Apple ignited a debate last week when it tightened the rules governing how applications can be coded for its iPhone operating system, which runs on the iPad, iPhone and iPod Touch. Apple insists applications be "originally written" in certain programming languages, rather than converted from unsupported code. It was assumed to be part of Apple's ongoing war with Adobe, which on Monday released a long-anticipated tool to save its Apple-denied Flash files as iPhone applications. (Adobe may now be preparing to sue Apple.) Initially, the change sparked complaints, but now some are coming to Apple's defense, arguing that the move is good for users and is a natural extension of the philosophy that has made Apple such a huge success.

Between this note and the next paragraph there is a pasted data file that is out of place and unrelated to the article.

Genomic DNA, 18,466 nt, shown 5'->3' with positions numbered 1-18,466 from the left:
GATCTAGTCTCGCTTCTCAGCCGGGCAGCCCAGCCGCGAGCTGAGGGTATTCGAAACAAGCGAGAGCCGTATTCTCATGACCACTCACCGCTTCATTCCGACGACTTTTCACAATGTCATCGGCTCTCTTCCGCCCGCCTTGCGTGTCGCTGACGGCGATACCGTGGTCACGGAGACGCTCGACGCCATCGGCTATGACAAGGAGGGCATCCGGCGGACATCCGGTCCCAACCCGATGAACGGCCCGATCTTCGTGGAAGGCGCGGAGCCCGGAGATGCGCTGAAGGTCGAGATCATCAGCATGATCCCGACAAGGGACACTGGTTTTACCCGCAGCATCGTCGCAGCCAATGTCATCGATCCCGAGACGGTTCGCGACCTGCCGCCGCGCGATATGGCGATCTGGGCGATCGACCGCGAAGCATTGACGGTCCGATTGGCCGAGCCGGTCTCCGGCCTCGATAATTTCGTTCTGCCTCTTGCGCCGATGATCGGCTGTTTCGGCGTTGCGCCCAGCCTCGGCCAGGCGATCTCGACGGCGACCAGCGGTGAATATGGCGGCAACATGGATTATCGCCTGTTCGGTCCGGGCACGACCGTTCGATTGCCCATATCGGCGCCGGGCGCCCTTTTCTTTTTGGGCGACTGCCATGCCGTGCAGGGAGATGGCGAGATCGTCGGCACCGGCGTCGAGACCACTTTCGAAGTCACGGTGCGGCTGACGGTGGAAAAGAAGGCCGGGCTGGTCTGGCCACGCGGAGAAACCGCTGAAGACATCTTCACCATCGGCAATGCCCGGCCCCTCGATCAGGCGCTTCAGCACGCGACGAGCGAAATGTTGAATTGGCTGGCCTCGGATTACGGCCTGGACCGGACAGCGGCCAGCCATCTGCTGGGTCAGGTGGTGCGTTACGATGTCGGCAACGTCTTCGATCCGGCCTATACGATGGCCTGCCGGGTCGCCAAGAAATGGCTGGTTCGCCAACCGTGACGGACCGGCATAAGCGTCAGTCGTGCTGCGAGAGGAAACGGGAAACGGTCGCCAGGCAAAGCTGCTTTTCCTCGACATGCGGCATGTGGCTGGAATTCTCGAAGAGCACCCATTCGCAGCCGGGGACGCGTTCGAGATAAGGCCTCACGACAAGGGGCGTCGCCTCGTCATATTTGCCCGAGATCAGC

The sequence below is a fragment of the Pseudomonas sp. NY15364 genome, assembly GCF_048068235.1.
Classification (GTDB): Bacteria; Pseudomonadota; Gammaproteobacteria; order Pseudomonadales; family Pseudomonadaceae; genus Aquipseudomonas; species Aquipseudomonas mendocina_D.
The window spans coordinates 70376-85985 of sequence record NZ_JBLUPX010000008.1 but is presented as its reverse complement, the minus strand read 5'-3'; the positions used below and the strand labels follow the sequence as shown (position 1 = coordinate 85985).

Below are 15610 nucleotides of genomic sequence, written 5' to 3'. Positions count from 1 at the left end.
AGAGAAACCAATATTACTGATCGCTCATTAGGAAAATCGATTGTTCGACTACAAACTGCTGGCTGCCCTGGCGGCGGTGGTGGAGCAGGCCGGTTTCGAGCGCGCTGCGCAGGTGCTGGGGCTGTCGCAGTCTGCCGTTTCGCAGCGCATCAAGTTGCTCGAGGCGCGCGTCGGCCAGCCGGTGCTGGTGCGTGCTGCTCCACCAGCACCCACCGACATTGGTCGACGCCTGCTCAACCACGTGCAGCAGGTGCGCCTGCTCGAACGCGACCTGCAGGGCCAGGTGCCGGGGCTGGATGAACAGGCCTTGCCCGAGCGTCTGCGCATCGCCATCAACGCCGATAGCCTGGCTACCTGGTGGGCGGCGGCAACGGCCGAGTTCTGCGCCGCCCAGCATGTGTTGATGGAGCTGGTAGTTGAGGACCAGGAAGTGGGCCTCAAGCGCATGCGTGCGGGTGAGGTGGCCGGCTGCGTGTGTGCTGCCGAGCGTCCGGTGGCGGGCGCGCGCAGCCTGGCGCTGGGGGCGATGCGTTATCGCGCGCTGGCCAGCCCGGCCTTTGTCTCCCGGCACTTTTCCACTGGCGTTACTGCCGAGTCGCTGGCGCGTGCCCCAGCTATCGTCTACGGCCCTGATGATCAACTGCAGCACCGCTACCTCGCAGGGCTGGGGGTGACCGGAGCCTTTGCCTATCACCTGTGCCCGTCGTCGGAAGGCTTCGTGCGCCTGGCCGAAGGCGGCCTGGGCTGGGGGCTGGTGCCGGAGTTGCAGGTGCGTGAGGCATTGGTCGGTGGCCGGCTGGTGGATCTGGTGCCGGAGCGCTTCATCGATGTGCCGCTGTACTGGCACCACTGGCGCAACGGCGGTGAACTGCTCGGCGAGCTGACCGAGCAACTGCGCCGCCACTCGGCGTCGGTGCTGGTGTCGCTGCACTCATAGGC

Blogger Greg Slepak allegedly e-mailed his complaints about the change to Apple CEO Steve Jobs, who has been known to respond to personal e-mails. In the alleged exchange, Jobs referred Slepak to another tech blogger, saying "We think John Gruber’s post is very insightful and not negative." Gruber had written that allowing cross-platform converters would make it harder for Apple to rein in users because "there’s no lock-in advantage."